. . .and our few good times will be rare because we have the critical sense and are not easy to fool with laughter -Charles Bukowski
For a while after Jimmy died my mother and father stopped their fighting because they were too wounded to fight, and we lived in peace. Soon, after the pain went away, happiness reigned. On Sundays, if my father’s car worked, we piled in and rode down to the ocean, to a place called Savin Rock, each of us coming home that night exhausted, smelling of sea salt, filled with even more freckles than we left with, and badly burned by the sun, no matter how careful we were to avoid it.
We took long, aimless rides in the soft beauty that is Connecticut’s countryside. Our father—Bridget and Paulie considered him their father as well—sang in a remarkably good tenor voice. He sang old Irish songs, which I later learned, were mostly written by imaginative if schmaltzy Jewish composers from Tin Pan Alley in Manhattan. On these long rides through the wealthy rural villages and towns of western Connecticut’s Litchfield County, we would pick out a grand house and by matter of vote, pretend it was ours.
Knowing nothing of the other side of life, all of us in the car mistakenly assumed that the people who lived in these wonderfully large houses were happy and contented in their world because they had things, and we resented them for it.
Sometimes, when we spotted an extraordinarily large house—and Litchfield County is drenched with them—my father pulled up the drive way and honked the horn over and over again until some inevitably tall, lean, pale-skinned and annoyed Yankee appeared from inside the house. My father would say, “Never mind,” and drive away, and we would roar with laughter and one of us, or all of us, would turn and give the poor soul the finger, and then we would beg to do it again, and I’ll be damned if he didn’t do it again, too.
In those days, those scant precious few good days, I imagined that I felt like those people in the big houses felt all the time because for a moment we were loved and cared for by sober, calm parents who took joy in us. It makes a difference, a big difference when you’re appreciated, when you’re loved. In those moments you don’t care as much about not having anything.
I could, and did, take on all the weight of poverty because I had no choice, but the toughest part of poverty is loneliness, of being unloved. That is a burden that never lessens and never gets off your back. But now, in these good times, love insulated us, for a while anyway, from all the bile that poverty poured over us.
In the good times we stopped to swim in freshwater lakes and streams. There were nights at the drive-in movies and dinner at hot dog stands that had play areas for children. My father worked regularly around the valley as a house painter in those times of peace, and new shoes and clothes were bought for us, and we went to school like everyone else. On Friday and Saturday nights we all of us, strolled down to Shaum’s Bar and Grill on Main Street downtown and settled in.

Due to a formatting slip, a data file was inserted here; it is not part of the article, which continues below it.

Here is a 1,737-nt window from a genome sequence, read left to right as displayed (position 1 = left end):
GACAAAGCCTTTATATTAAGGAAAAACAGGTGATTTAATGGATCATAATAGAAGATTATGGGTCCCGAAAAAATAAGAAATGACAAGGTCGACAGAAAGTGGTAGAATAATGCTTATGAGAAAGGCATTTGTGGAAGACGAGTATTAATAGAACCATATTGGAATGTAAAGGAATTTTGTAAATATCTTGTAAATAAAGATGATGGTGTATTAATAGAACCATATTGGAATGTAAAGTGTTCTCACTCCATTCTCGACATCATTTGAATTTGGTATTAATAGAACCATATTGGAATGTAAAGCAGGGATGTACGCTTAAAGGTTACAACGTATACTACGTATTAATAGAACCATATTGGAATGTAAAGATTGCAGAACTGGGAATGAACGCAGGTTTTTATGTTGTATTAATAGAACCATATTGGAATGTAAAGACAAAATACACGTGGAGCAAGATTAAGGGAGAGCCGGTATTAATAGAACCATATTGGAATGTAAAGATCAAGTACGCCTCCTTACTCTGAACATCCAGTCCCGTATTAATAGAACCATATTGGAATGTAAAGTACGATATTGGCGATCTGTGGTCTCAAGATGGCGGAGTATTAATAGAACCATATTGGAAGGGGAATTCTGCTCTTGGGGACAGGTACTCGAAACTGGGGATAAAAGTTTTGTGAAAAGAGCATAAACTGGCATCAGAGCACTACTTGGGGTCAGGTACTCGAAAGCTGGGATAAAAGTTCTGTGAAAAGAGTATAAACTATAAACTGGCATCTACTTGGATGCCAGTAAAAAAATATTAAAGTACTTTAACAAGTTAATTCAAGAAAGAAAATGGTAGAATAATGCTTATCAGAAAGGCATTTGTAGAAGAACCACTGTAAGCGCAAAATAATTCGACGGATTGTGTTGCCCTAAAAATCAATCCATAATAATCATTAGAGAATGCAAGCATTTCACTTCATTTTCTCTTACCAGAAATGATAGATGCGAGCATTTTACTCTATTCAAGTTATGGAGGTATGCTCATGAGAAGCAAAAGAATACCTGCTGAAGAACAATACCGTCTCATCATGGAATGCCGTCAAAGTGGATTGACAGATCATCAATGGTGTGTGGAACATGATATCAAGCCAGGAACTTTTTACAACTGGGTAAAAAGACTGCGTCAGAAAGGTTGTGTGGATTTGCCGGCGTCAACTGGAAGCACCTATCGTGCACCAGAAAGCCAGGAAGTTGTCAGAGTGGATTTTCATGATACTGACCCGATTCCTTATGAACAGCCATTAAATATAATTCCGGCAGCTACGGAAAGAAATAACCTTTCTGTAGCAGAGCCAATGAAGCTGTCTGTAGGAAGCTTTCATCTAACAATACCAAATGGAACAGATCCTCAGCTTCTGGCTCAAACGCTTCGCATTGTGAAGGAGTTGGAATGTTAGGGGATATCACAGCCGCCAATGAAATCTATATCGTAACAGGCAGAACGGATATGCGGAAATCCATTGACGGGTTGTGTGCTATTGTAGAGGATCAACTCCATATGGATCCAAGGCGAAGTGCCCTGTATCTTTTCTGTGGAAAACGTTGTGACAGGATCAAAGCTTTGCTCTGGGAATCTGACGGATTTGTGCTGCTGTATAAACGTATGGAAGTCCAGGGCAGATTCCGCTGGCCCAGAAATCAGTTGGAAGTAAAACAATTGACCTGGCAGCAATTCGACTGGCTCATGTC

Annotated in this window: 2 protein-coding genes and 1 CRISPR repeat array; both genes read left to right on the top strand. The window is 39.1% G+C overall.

We never went into the barroom area. That was closed to us. It was open to women, but they couldn’t drink there. In those days, Connecticut still had strict old blue laws. One law prohibited serving women at the bar. Instead, most of the taverns that dotted the city then, especially the older ones, had an adjoining, large room with dark wooden booths where a waiter brought drinks to the ladies. These back rooms usually served food, hearty European ethnic dishes that inevitably included some sort of potato dish.
The whole place smelled like old stale beer, but in some spots it smelled like old vomit. The glasses were dirty and the tables never cleaned, so hands and elbows stuck on them, and using the toilets was an act of bravery. Late at night, if you looked way in the back, you could see couples in the darkened booths kissing, and sometimes you could see the lady’s hand jerking the guy off beneath the table.
We spent the night there, feasting on Wise Owl potato chips, free peanuts and ancient boiled eggs served from a jar filled with dubious red water. We downed gallons of sweet white birch beer while watching the black-and-white television perched high up in a corner to protect it from the occasional flying beer mugs tossed during the drunken brawls that erupted.
Television, even when we had to bend our necks to see it, was a treat for us, because we seldom had a television, or at least seldom had one that worked for any length of time. A new television set in those days—most people had black and white—were large, complicated and expensive luxury items, out of reach of the very poor. In our house, at any given time, we had at least three televisions, one atop the other, the newest used one sitting above the last one that no longer worked.
When there was nothing on television to hold our attention, which was likely since the whole of television land back then consisted of only three channels, we begged, borrowed, and stole pocket change to play Elvis or Patsy Cline on the jukebox, over and over, while we danced in our own fashion around the room. That was our music: Elvis and Jerry Lee Lewis, Patsy Cline, Jim Reeves, and Eddy Arnold. We were, proudly, New England hillbillies.